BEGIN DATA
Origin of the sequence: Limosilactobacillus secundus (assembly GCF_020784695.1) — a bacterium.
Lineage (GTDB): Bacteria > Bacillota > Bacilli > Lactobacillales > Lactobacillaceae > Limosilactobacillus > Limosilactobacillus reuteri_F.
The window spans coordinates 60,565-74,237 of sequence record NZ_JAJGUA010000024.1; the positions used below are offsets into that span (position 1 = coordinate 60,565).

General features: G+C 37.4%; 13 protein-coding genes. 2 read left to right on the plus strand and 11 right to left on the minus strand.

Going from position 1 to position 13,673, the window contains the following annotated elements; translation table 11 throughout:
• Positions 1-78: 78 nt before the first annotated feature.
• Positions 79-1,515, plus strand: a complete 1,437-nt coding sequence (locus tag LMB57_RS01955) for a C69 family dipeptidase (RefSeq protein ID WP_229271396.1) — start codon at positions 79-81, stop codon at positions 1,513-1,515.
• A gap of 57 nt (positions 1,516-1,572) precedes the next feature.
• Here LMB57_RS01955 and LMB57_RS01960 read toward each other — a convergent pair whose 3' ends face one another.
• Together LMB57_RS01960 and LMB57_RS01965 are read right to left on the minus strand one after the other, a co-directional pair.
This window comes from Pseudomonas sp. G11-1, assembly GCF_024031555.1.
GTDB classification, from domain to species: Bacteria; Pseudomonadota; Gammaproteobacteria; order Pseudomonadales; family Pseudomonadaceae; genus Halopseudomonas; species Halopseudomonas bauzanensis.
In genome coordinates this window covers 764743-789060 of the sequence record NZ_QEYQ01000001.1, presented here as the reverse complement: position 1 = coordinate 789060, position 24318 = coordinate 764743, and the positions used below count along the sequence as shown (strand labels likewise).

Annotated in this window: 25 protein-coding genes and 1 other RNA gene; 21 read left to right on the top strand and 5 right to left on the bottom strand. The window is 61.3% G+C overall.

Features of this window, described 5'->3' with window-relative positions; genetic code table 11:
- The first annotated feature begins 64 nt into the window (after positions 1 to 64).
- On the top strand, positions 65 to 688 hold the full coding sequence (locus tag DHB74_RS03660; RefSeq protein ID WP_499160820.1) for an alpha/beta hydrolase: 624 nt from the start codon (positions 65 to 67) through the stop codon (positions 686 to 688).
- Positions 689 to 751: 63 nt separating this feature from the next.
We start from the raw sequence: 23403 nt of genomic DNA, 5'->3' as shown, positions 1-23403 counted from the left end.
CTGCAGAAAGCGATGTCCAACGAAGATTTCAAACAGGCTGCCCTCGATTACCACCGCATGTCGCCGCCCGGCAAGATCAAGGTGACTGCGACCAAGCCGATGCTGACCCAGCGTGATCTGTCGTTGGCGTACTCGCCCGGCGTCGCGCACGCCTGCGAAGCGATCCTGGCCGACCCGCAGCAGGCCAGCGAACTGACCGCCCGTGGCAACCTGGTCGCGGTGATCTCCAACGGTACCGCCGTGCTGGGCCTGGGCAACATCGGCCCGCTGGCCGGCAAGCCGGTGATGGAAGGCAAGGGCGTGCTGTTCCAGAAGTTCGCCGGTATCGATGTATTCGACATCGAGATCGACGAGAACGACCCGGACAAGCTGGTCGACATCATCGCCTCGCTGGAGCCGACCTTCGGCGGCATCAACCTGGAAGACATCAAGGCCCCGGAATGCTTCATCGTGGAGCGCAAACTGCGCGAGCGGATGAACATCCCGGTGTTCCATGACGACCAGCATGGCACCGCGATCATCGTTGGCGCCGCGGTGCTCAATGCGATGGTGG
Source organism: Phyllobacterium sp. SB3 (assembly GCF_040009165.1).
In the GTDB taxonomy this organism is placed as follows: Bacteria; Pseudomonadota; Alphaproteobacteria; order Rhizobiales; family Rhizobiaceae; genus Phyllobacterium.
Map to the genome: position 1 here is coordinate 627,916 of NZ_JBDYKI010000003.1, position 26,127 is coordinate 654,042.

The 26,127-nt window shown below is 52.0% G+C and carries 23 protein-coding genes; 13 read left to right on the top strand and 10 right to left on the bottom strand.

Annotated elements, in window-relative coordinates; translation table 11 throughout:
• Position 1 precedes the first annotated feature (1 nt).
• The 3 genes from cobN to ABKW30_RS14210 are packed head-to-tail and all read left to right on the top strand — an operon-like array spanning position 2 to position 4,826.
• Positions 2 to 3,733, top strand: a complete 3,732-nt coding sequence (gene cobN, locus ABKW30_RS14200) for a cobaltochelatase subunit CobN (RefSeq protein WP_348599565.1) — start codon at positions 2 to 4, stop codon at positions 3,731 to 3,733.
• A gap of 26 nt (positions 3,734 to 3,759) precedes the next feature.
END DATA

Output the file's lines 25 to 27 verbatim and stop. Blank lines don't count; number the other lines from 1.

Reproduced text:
Annotated elements, in window-relative coordinates; translation table 11 throughout:
• Position 1 precedes the first annotated feature (1 nt).
• The 3 genes from cobN to ABKW30_RS14210 are packed head-to-tail and all read left to right on the top strand — an operon-like array spanning position 2 to position 4,826.